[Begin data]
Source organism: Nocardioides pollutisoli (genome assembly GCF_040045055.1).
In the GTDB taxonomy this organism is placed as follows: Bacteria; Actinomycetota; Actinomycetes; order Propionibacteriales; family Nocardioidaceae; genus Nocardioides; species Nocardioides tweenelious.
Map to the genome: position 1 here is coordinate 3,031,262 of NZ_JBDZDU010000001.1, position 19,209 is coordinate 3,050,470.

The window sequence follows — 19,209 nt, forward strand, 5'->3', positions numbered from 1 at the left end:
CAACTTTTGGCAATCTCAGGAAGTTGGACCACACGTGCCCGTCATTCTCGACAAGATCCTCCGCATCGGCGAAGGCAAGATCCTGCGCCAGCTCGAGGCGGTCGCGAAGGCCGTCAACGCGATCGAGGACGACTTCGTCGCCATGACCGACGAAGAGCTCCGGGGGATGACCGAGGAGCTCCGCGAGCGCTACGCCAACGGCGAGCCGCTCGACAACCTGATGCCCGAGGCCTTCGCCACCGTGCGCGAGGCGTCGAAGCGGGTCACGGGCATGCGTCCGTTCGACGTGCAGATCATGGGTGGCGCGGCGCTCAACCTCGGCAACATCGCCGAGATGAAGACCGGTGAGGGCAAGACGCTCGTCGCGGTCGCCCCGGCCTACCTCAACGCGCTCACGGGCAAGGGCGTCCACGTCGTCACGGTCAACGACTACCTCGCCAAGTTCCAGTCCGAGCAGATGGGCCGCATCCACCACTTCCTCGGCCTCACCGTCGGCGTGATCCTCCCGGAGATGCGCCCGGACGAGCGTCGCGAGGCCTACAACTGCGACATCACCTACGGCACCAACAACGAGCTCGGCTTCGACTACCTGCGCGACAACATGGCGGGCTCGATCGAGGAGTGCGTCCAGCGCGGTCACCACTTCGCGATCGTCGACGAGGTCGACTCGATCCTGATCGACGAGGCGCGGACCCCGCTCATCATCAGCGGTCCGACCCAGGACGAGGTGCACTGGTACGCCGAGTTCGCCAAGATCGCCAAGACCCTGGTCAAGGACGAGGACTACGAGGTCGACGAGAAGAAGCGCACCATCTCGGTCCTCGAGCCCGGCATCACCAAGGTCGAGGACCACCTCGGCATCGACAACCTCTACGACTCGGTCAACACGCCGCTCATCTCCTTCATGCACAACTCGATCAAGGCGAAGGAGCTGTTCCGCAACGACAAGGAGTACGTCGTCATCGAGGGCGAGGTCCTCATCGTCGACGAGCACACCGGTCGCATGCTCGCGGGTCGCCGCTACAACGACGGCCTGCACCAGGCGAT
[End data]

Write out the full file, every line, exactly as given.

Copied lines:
Source organism: Nocardioides pollutisoli (genome assembly GCF_040045055.1).
In the GTDB taxonomy this organism is placed as follows: Bacteria; Actinomycetota; Actinomycetes; order Propionibacteriales; family Nocardioidaceae; genus Nocardioides; species Nocardioides tweenelious.
Map to the genome: position 1 here is coordinate 3,031,262 of NZ_JBDZDU010000001.1, position 19,209 is coordinate 3,050,470.

The window sequence follows — 19,209 nt, forward strand, 5'->3', positions numbered from 1 at the left end:
CAACTTTTGGCAATCTCAGGAAGTTGGACCACACGTGCCCGTCATTCTCGACAAGATCCTCCGCATCGGCGAAGGCAAGATCCTGCGCCAGCTCGAGGCGGTCGCGAAGGCCGTCAACGCGATCGAGGACGACTTCGTCGCCATGACCGACGAAGAGCTCCGGGGGATGACCGAGGAGCTCCGCGAGCGCTACGCCAACGGCGAGCCGCTCGACAACCTGATGCCCGAGGCCTTCGCCACCGTGCGCGAGGCGTCGAAGCGGGTCACGGGCATGCGTCCGTTCGACGTGCAGATCATGGGTGGCGCGGCGCTCAACCTCGGCAACATCGCCGAGATGAAGACCGGTGAGGGCAAGACGCTCGTCGCGGTCGCCCCGGCCTACCTCAACGCGCTCACGGGCAAGGGCGTCCACGTCGTCACGGTCAACGACTACCTCGCCAAGTTCCAGTCCGAGCAGATGGGCCGCATCCACCACTTCCTCGGCCTCACCGTCGGCGTGATCCTCCCGGAGATGCGCCCGGACGAGCGTCGCGAGGCCTACAACTGCGACATCACCTACGGCACCAACAACGAGCTCGGCTTCGACTACCTGCGCGACAACATGGCGGGCTCGATCGAGGAGTGCGTCCAGCGCGGTCACCACTTCGCGATCGTCGACGAGGTCGACTCGATCCTGATCGACGAGGCGCGGACCCCGCTCATCATCAGCGGTCCGACCCAGGACGAGGTGCACTGGTACGCCGAGTTCGCCAAGATCGCCAAGACCCTGGTCAAGGACGAGGACTACGAGGTCGACGAGAAGAAGCGCACCATCTCGGTCCTCGAGCCCGGCATCACCAAGGTCGAGGACCACCTCGGCATCGACAACCTCTACGACTCGGTCAACACGCCGCTCATCTCCTTCATGCACAACTCGATCAAGGCGAAGGAGCTGTTCCGCAACGACAAGGAGTACGTCGTCATCGAGGGCGAGGTCCTCATCGTCGACGAGCACACCGGTCGCATGCTCGCGGGTCGCCGCTACAACGACGGCCTGCACCAGGCGAT